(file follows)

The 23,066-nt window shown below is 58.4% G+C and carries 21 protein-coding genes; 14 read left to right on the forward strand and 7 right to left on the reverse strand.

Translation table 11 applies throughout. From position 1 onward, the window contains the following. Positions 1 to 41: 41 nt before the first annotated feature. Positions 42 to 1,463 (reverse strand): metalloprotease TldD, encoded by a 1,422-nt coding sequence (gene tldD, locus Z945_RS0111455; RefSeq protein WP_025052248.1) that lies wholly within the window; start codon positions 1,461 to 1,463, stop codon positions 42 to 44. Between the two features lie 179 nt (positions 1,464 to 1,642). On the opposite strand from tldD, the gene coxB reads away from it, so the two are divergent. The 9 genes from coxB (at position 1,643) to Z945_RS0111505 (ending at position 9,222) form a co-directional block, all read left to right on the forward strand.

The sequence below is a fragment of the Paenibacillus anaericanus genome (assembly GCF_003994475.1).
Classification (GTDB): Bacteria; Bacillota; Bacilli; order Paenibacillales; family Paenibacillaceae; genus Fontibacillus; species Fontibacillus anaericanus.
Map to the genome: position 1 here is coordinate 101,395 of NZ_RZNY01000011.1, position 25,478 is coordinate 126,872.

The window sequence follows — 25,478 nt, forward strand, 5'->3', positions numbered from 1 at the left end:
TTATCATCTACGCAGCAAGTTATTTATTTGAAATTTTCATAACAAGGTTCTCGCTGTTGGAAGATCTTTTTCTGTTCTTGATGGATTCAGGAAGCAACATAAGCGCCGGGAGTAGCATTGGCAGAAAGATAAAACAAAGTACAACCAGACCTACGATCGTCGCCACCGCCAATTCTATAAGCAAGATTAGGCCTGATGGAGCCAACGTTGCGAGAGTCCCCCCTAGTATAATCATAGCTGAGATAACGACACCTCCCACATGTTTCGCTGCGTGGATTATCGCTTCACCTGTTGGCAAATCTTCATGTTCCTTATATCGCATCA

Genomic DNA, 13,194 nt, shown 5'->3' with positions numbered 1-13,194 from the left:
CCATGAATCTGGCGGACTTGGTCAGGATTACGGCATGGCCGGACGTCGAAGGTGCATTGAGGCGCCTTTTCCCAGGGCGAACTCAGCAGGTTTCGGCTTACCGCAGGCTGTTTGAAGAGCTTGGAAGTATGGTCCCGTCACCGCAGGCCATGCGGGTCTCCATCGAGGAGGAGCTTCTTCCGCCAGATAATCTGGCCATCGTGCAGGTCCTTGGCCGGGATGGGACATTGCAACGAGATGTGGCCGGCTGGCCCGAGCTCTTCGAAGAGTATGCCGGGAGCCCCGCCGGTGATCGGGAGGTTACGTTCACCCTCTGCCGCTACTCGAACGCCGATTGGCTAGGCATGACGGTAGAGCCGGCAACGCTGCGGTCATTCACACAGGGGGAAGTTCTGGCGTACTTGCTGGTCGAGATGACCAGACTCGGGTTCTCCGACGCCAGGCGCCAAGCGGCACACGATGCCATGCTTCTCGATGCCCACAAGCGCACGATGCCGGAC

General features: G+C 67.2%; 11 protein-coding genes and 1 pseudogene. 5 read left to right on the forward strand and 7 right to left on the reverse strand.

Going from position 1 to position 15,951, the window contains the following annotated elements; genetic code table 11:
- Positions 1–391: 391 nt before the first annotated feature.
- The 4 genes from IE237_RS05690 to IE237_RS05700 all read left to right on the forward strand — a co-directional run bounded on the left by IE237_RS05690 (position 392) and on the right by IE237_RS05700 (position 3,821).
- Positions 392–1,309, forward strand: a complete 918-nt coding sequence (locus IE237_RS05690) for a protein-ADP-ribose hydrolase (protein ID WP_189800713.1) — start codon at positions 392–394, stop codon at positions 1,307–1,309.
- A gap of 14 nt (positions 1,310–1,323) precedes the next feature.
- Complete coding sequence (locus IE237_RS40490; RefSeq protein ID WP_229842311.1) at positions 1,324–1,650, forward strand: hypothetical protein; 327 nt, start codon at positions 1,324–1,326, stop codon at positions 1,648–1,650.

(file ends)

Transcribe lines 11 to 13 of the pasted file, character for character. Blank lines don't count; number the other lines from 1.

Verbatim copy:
Going from position 1 to position 15,951, the window contains the following annotated elements; genetic code table 11:
- Positions 1–391: 391 nt before the first annotated feature.
- The 4 genes from IE237_RS05690 to IE237_RS05700 all read left to right on the forward strand — a co-directional run bounded on the left by IE237_RS05690 (position 392) and on the right by IE237_RS05700 (position 3,821).